The news: Wells Fargo will add a financial planning platform for wealth clients to its mobile app, per American Banker.
Wells Fargo will also roll out its AI-powered virtual assistant, Fargo, in April.
What does it do? The Life Sync platform will be available to wealth management clients on March 28 before rolling out to all client segments over the next year.
- It lets customers specify their financial goals and personalize the app with pictures that represent their ambitions.
- The platform’s “vitals” section combines market conditions and customers’ financial behavior to track their net worth, FICO score, portfolio performance, and credit card reward balances.
- Life Sync will also contain a news feed with financial content on topics like asset allocation and a podcast that covers subjects like retirement and family financial planning.
How is it different? Most financial planning apps take a do-it-yourself approach—customers input their financial information, and the app tracks things like their balances without providing much actionable advice.
Wells Fargo believes Life Sync is different.
- The digital platform is designed to encourage more frequent interactions between clients and advisors. Life Sync notifies advisors when their clients change their goals or enter new information. Customers can also call their advisor right from the platform.
- The bank hopes the app will encourage people to share more details about their goals and their financial situation. Customers can add information that they may not have thought of during a standard meeting with their advisor.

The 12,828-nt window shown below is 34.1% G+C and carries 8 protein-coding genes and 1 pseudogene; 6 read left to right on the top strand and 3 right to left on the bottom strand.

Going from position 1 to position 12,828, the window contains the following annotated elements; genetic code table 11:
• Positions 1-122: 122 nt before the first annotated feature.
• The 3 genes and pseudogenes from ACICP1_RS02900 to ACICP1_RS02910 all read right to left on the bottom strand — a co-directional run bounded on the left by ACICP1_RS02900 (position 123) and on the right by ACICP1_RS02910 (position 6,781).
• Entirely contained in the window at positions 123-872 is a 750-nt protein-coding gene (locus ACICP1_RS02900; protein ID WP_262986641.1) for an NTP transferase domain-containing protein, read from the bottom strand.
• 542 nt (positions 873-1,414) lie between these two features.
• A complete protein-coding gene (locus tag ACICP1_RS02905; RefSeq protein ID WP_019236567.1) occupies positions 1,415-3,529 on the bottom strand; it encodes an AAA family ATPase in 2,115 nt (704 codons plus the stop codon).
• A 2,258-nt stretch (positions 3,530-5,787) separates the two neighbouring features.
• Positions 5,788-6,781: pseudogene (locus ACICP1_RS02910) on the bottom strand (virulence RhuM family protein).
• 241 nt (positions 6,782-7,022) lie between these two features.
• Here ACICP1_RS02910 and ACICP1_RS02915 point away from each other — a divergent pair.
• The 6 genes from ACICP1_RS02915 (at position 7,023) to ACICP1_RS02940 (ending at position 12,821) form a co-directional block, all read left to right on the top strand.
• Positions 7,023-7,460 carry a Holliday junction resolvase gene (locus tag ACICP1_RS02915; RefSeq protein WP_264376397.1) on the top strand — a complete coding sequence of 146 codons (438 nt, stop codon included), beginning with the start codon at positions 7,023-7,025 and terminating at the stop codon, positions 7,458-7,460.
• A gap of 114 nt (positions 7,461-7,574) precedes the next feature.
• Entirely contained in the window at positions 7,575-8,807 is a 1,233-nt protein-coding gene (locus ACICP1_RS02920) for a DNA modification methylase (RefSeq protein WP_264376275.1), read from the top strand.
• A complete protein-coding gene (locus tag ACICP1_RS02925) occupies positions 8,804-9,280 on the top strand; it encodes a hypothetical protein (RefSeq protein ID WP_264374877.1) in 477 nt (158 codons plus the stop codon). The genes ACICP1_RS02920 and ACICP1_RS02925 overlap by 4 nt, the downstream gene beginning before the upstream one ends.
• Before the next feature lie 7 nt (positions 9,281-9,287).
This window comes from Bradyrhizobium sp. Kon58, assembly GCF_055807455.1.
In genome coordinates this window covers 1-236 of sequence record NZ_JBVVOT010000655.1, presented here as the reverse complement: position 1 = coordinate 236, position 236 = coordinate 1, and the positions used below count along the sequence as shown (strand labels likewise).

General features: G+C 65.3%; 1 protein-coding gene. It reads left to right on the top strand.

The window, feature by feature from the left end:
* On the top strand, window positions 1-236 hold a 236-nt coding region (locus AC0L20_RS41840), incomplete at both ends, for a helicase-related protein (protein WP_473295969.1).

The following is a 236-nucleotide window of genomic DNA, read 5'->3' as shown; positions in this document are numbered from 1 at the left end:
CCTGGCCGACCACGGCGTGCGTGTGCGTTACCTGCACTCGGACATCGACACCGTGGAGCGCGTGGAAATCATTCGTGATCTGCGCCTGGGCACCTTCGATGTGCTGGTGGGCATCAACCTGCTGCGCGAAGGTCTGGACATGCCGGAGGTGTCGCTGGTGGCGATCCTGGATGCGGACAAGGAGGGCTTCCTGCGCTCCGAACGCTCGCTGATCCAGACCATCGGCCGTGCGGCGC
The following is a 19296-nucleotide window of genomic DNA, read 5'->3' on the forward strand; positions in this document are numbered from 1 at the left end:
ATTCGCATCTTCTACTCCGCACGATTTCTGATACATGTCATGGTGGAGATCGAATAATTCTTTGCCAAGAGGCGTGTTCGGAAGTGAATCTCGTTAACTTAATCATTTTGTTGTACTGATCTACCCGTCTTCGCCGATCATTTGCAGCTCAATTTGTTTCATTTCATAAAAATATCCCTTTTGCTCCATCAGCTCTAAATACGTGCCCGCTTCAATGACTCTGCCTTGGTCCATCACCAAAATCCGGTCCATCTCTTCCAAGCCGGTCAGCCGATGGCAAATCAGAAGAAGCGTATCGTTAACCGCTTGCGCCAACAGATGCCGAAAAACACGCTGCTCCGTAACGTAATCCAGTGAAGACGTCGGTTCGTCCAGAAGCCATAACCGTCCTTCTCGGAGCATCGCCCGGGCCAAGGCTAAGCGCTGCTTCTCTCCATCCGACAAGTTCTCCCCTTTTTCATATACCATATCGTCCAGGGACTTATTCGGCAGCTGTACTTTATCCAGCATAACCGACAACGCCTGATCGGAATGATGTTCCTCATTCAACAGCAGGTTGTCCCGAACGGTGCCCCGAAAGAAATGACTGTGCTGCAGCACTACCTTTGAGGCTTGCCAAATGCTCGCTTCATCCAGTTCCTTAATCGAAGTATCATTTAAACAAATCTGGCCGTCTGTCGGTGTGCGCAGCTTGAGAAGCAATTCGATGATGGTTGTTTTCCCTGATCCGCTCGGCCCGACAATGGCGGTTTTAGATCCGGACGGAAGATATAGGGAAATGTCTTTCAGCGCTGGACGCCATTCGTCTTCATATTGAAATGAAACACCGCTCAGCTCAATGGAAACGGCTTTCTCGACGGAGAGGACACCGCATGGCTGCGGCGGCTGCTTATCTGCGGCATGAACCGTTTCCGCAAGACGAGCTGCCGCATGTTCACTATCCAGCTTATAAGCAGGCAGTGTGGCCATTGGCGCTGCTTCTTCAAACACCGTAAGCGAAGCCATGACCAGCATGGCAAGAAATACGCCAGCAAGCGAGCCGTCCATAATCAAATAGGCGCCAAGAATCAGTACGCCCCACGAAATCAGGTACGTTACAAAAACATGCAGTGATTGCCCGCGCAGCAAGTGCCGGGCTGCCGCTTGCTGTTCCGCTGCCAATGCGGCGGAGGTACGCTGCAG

Will it work? Life Sync could improve engagement and keep customers from moving to another bank. But the platform’s success will be determined by how well it’s executed.
- Banks have struggled to provide the personalization customers are looking for. They crave quick, relevant, situational advice and guidance on specific actions they can take. With a financial advisor always connected, Life Sync could do just that.
- But the platform could inundate advisors with customer inquiries. Advisors will need to discuss their availability with clients to set proper response-time expectations. Failing to set those expectations could end up driving frustrated customers away.
- Clients’ ability to constantly change their goals may also need to be regulated. Gathering the most accurate information is vital to developing a successful financial plan, but too many or too drastic changes can make it tough for clients to stay on track and reach their goals.